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Livelihoods of Exclusion: Ghana’s Hydrocarbon Industry and Women’s Lives

Sandra Amongin, Nathan Andrews

University of North British Colombia, Canada

Oil and gas discovery in Ghana since 2007 has attracted the interest of many international and local actors, including transnational corporations. Contrary to the expected benefits of oil to broad-based development, the industry has perpetuated exclusion and poverty in communities in the neighbourhood of extractive activities. In particular, the globalized environment which underscores the industry has shaped the governance and benefit-sharing mechanisms to exclude a wide range of local citizens, particularly women, from the actual gains of the industry. This experience is worsened by other ramifications such as water pollution, dwindling fish stock, and overpopulation due to the growth of migrant workers in booming oil towns. This paper utilizes a feminist political ecology framing to examine the gendered disparities in the sharing of benefits and the ramification of these interactions on women’s livelihoods. In particular, the paper relies on data from fieldwork conducted in Ghana in 2019 to explore how the power and agency of varying stakeholders result in differentiated impacts of the hydrocarbon industry on communities. Considering that the gendered impacts of mainstream economies remain poorly understood, this paper contributes to the existing scholarship on both the outcomes of Ghana’s oil and gas industry and feminist political ecology theorizing.

Moyens d’existence d’exclusion: l’industrie ghanéenne des hydrocarbures et la vie des femmes

Sandra Amongin, Nathan Andrews

Université de la Colombie-Britannique du Nord, Canada

La découverte de pétrole et de gaz au Ghana depuis 2007 a suscité l’intérêt de nombreux acteurs internationaux et locaux, y compris des sociétés transnationales. Contrairement aux avantages attendus du pétrole pour un développement à grande échelle, l’industrie a perpétué l’exclusion et la pauvreté dans les communautés à proximité des activités extractives. En particulier, l’environnement mondialisé qui souligne l’industrie a façonné les mécanismes de gouvernance et de partage des avantages pour exclure un large éventail de citoyens locaux, en particulier les femmes, des gains réels de l’industrie. Cette expérience est aggravée par d’autres ramifications telles que la pollution de l’eau, la diminution des stocks de poissons et la surpopulation due à la croissance des travailleurs migrants dans les villes pétrolières en plein essor. Cet article utilise un cadre d’écologie politique féministe pour examiner les disparités entre les sexes dans le partage des avantages et la ramification de ces interactions sur les moyens de subsistance des femmes. En particulier, le document s’appuie sur les données d’un travail de terrain mené au Ghana en 2019 pour explorer comment le pouvoir et l’action de différentes parties prenantes entraînent des impacts différenciés de l’industrie des hydrocarbures sur les communautés. Considérant que les impacts sexospécifiques des économies traditionnelles restent mal compris, ce document contribue à la recherche existante sur les résultats de l’industrie pétrolière et gazière du Ghana et sur la théorisation de l’écologie politique féministe.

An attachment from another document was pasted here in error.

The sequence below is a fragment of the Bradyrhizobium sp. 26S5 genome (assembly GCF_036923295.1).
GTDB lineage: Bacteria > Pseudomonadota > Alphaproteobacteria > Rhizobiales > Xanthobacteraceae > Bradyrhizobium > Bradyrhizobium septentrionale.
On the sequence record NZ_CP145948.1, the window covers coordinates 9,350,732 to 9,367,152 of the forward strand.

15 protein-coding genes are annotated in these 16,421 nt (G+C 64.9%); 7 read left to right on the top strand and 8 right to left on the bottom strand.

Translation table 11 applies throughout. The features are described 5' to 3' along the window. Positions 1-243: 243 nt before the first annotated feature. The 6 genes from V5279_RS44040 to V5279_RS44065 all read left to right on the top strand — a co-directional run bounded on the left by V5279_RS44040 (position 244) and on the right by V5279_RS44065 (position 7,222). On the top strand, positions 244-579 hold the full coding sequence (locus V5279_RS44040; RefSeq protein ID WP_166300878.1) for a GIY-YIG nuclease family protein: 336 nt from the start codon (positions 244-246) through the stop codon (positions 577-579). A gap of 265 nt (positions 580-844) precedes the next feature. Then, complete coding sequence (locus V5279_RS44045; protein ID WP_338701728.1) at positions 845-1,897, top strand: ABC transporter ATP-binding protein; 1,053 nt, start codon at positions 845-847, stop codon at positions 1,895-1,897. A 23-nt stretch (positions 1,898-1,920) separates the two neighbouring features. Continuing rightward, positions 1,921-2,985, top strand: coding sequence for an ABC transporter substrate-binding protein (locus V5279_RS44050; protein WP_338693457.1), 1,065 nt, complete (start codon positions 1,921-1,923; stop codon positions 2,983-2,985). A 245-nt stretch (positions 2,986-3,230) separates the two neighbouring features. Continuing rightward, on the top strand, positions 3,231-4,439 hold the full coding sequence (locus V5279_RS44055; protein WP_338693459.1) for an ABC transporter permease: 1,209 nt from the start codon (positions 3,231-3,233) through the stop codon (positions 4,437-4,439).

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4 Responses

  1. This is a thoughtful analysis. What will be done with those results? Are your results used to stimulate a discussion in the region on the gender specific impact of gas and oil extraction?

    1. Thank you for your comment. My hope is that this topic will stimulate further discussion on women’s position in oil and gas extraction not only in Ghana but also other African countries. I had hoped to conduct a similar study for Uganda however, those plans have been put on hold due to COVid19.

  2. Thank you, Sandra.

    Women also do have agency and are not necessarily passive. I see that you note that some women own fishing boats. You make a comment that women supplement men’s (husbands) income. Are there no instances where women earn more? Maybe we need to start re-shaping the discourse on gendered income as well.

    In this virtual conference, Ravic and Tobias also look at CSR. It might be good for you to watch their video presentations as well.

  3. Yes, I agree with you. There’s need to reshape the discourse from only looking at women as victims to address the nuance of women’s agency. While the political, socioeconomic and cultural environment in Ghana’s oil and gas industry does not pay close attention to its differentiated impacts on women’s livelihoods, women have adopted means to maneuver these challenges. Some have even risen to a point where they are better off than the men. Therefore, it is important to bring women to the forefront of oil development discussions and coast livelihoods policy. And thank you for the recommendations.

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